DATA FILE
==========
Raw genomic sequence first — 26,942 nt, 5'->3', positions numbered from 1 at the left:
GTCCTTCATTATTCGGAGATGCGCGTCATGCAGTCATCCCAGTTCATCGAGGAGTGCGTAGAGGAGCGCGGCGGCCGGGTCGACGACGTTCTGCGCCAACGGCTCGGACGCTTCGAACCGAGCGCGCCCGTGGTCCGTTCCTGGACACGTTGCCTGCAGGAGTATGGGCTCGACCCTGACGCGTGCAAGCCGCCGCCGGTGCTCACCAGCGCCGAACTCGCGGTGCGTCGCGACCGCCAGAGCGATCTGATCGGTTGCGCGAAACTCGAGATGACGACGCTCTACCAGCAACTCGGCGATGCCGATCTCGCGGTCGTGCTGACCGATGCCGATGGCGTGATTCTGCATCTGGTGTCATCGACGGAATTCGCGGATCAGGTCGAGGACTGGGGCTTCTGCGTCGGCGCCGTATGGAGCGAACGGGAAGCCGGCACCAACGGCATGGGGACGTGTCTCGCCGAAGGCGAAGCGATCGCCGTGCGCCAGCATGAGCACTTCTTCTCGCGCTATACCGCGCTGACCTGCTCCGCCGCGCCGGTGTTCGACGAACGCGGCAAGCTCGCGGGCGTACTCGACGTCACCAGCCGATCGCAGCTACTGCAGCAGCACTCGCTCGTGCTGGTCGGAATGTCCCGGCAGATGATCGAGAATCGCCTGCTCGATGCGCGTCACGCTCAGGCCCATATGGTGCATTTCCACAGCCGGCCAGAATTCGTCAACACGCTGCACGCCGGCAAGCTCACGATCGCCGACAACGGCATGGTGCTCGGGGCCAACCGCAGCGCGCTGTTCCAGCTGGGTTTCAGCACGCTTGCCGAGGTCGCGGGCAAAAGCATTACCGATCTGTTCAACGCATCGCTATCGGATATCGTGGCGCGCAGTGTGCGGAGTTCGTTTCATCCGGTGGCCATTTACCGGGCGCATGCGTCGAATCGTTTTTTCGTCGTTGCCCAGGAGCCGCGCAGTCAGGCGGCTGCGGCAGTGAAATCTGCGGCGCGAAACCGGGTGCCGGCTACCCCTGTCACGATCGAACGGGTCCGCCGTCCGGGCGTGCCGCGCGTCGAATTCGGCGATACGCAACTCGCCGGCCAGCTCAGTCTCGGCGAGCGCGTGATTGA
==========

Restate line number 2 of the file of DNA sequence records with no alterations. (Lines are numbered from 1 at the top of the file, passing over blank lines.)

GTCCTTCATTATTCGGAGATGCGCGTCATGCAGTCATCCCAGTTCATCGAGGAGTGCGTAGAGGAGCGCGGCGGCCGGGTCGACGACGTTCTGCGCCAACGGCTCGGACGCTTCGAACCGAGCGCGCCCGTGGTCCGTTCCTGGACACGTTGCCTGCAGGAGTATGGGCTCGACCCTGACGCGTGCAAGCCGCCGCCGGTGCTCACCAGCGCCGAACTCGCGGTGCGTCGCGACCGCCAGAGCGATCTGATCGGTTGCGCGAAACTCGAGATGACGACGCTCTACCAGCAACTCGGCGATGCCGATCTCGCGGTCGTGCTGACCGATGCCGATGGCGTGATTCTGCATCTGGTGTCATCGACGGAATTCGCGGATCAGGTCGAGGACTGGGGCTTCTGCGTCGGCGCCGTATGGAGCGAACGGGAAGCCGGCACCAACGGCATGGGGACGTGTCTCGCCGAAGGCGAAGCGATCGCCGTGCGCCAGCATGAGCACTTCTTCTCGCGCTATACCGCGCTGACCTGCTCCGCCGCGCCGGTGTTCGACGAACGCGGCAAGCTCGCGGGCGTACTCGACGTCACCAGCCGATCGCAGCTACTGCAGCAGCACTCGCTCGTGCTGGTCGGAATGTCCCGGCAGATGATCGAGAATCGCCTGCTCGATGCGCGTCACGCTCAGGCCCATATGGTGCATTTCCACAGCCGGCCAGAATTCGTCAACACGCTGCACGCCGGCAAGCTCACGATCGCCGACAACGGCATGGTGCTCGGGGCCAACCGCAGCGCGCTGTTCCAGCTGGGTTTCAGCACGCTTGCCGAGGTCGCGGGCAAAAGCATTACCGATCTGTTCAACGCATCGCTATCGGATATCGTGGCGCGCAGTGTGCGGAGTTCGTTTCATCCGGTGGCCATTTACCGGGCGCATGCGTCGAATCGTTTTTTCGTCGTTGCCCAGGAGCCGCGCAGTCAGGCGGCTGCGGCAGTGAAATCTGCGGCGCGAAACCGGGTGCCGGCTACCCCTGTCACGATCGAACGGGTCCGCCGTCCGGGCGTGCCGCGCGTCGAATTCGGCGATACGCAACTCGCCGGCCAGCTCAGTCTCGGCGAGCGCGTGATTGA